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Debt settlement is a very interesting process.
- On the one hand it is simple: you negotiate a lump sum payment with your bank at a fraction of the amount owed and you both go your separate ways.
- On the other hand, you are dealing with a corporation and as you may know from the movie The Corporation.
“If the dominant institution of our time [the corporation] has been created in the image of the psychopath, who bears the moral responsibility for it’s actions?”
This is the crux of the problem with debt settlement. It isn’t that the bank doesn’t want to settle, it’s that they behave like psychopaths. Let’s remember:
- In October, the credit department told me the never for less than 85%
- In November the collection department told me the never settle for less than 60%
- In December the recovery department told me they never settle for less than 40%
So how did I get a settlement for 35%?
Simple answer: Corporations are psychotic!
But really, it came down to this. I discovered that when dealing with a corporation like a bank, I have to understand that different departments have different standards and quotas. The collections department is supposed to stonewall you at 60% because they know most consumers will be intimidated and settle. The bank also knows that once your account is in the recovery department, they have to make a better offer or will likely get nothing. Your credit will suffer once your account is in recovery, and they will use this as a bargaining chip. I already knew that credit repair was in my future, so I couldn’t let a few more points get in the way of a good deal. Playing chicken with the bank!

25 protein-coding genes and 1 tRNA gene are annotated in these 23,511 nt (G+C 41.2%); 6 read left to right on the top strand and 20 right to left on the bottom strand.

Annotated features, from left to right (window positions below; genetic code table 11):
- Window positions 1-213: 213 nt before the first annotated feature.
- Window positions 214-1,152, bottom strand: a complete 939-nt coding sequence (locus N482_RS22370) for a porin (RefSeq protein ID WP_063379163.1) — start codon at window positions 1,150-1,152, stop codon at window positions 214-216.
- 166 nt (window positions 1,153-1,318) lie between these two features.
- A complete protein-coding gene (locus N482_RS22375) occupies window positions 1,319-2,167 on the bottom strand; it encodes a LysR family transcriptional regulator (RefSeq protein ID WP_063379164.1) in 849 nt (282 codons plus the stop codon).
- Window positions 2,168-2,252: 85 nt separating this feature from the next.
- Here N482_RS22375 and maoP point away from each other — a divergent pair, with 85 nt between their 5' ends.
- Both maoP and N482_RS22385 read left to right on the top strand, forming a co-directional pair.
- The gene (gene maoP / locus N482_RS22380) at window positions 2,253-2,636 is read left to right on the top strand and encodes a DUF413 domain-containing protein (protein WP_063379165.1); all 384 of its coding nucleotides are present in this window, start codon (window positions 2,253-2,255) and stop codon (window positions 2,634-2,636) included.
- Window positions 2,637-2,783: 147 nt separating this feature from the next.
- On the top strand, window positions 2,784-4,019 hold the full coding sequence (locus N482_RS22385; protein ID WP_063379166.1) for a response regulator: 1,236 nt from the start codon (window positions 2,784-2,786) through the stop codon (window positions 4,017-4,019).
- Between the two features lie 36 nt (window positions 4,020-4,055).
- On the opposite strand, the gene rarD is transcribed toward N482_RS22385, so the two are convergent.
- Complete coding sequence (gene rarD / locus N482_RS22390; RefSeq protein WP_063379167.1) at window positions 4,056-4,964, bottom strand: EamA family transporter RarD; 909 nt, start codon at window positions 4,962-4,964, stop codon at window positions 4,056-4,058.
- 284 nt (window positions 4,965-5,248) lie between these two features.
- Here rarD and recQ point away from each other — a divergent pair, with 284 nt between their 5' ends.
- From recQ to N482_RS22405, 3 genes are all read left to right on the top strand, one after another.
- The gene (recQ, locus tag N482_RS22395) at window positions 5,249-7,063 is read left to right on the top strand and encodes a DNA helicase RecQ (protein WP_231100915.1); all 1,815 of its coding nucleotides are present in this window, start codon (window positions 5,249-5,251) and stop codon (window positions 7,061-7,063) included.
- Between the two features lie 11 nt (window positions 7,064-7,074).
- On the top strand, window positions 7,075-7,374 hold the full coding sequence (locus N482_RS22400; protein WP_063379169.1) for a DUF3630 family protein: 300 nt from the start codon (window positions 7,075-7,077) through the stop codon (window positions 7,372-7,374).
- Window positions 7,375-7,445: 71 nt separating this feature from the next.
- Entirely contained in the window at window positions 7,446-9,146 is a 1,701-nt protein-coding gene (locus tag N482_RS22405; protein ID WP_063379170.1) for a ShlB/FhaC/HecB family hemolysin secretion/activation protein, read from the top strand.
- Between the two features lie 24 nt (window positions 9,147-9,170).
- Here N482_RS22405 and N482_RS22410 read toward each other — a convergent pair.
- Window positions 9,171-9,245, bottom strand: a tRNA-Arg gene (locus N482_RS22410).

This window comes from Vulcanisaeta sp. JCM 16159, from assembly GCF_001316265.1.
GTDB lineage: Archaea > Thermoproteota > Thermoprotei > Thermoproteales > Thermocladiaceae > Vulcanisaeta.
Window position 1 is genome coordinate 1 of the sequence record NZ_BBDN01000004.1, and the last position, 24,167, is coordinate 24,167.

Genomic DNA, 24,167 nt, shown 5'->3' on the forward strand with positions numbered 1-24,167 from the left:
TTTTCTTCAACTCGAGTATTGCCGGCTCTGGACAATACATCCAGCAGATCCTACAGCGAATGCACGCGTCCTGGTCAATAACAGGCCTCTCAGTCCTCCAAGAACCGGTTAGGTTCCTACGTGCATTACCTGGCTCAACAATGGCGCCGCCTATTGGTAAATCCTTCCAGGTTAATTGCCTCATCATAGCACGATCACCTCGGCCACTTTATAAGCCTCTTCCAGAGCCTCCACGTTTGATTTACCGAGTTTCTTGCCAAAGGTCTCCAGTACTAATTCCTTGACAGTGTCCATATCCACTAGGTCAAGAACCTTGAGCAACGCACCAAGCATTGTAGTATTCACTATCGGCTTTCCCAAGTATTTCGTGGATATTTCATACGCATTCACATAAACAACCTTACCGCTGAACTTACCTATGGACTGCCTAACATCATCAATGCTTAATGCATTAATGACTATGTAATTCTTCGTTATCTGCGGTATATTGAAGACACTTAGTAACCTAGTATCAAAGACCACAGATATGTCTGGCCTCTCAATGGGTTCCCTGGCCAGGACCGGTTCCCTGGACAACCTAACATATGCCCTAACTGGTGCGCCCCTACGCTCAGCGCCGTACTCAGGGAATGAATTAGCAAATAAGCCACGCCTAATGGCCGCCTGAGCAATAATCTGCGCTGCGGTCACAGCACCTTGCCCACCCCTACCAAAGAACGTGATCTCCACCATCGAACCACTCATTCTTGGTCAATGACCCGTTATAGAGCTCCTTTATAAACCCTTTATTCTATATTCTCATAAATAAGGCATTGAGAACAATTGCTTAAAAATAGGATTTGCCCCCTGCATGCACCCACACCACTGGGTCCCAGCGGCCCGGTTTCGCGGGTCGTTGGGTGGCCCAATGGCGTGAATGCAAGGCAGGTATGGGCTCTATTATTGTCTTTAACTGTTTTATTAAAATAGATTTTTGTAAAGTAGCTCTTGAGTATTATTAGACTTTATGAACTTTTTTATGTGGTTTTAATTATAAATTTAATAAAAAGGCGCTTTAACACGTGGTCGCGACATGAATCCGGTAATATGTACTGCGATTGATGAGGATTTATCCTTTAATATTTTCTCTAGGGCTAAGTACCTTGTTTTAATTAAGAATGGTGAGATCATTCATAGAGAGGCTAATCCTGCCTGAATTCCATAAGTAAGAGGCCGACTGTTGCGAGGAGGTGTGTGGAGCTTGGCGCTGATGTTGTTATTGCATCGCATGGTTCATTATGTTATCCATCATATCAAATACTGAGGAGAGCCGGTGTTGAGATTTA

Additionally, the deal can be contingent on the personality and mood of the rep with whom you are speaking. Does this sound arbitrary and unfair? Yes. And it is.
With this information, I was able to navigate through the psychosis of the bank.
Top 5 points that helped me get good deal
I didn’t get riled up by the reps who tried to incite me.
I waited until the account went to the recovery department.
I timed my negotiation at the end of the month, when reps were trying to meet quotas.
I timed my negotiation at the end of the year, even bigger quotas on the line.
I understood that the bank is a psychotic being and can (and will!) change it’s mind at the drop of dime…..or a few thousand bucks! 🙂
In the coming posts, I’ll discuss how I settled my 2 biggest accounts on December 31st, 2009. Last day of the last month of the year. Let’s just say, that helped.
Stay tuned. Stay afloat. Wealth and freedom are in your future.
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